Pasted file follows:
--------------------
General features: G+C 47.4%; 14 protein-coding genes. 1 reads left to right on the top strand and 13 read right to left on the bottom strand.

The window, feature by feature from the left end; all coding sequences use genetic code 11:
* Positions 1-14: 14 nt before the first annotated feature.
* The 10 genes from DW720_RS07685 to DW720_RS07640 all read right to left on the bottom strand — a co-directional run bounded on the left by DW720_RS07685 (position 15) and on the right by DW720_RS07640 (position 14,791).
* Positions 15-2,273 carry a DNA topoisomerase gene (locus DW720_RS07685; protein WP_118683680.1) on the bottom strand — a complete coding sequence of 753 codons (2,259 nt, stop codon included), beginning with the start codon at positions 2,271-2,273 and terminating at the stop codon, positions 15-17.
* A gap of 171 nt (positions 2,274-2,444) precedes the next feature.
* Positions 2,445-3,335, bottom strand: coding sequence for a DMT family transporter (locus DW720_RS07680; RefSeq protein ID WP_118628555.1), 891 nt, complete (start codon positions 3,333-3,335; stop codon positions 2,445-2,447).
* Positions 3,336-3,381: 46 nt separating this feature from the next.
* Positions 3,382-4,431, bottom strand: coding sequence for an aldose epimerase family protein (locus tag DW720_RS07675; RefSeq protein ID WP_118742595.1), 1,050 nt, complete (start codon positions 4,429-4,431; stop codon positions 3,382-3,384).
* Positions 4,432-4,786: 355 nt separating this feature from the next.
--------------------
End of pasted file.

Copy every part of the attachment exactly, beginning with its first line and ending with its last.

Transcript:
General features: G+C 47.4%; 14 protein-coding genes. 1 reads left to right on the top strand and 13 read right to left on the bottom strand.

The window, feature by feature from the left end; all coding sequences use genetic code 11:
* Positions 1-14: 14 nt before the first annotated feature.
* The 10 genes from DW720_RS07685 to DW720_RS07640 all read right to left on the bottom strand — a co-directional run bounded on the left by DW720_RS07685 (position 15) and on the right by DW720_RS07640 (position 14,791).
* Positions 15-2,273 carry a DNA topoisomerase gene (locus DW720_RS07685; protein WP_118683680.1) on the bottom strand — a complete coding sequence of 753 codons (2,259 nt, stop codon included), beginning with the start codon at positions 2,271-2,273 and terminating at the stop codon, positions 15-17.
* A gap of 171 nt (positions 2,274-2,444) precedes the next feature.
* Positions 2,445-3,335, bottom strand: coding sequence for a DMT family transporter (locus DW720_RS07680; RefSeq protein ID WP_118628555.1), 891 nt, complete (start codon positions 3,333-3,335; stop codon positions 2,445-2,447).
* Positions 3,336-3,381: 46 nt separating this feature from the next.
* Positions 3,382-4,431, bottom strand: coding sequence for an aldose epimerase family protein (locus tag DW720_RS07675; RefSeq protein ID WP_118742595.1), 1,050 nt, complete (start codon positions 4,429-4,431; stop codon positions 3,382-3,384).
* Positions 4,432-4,786: 355 nt separating this feature from the next.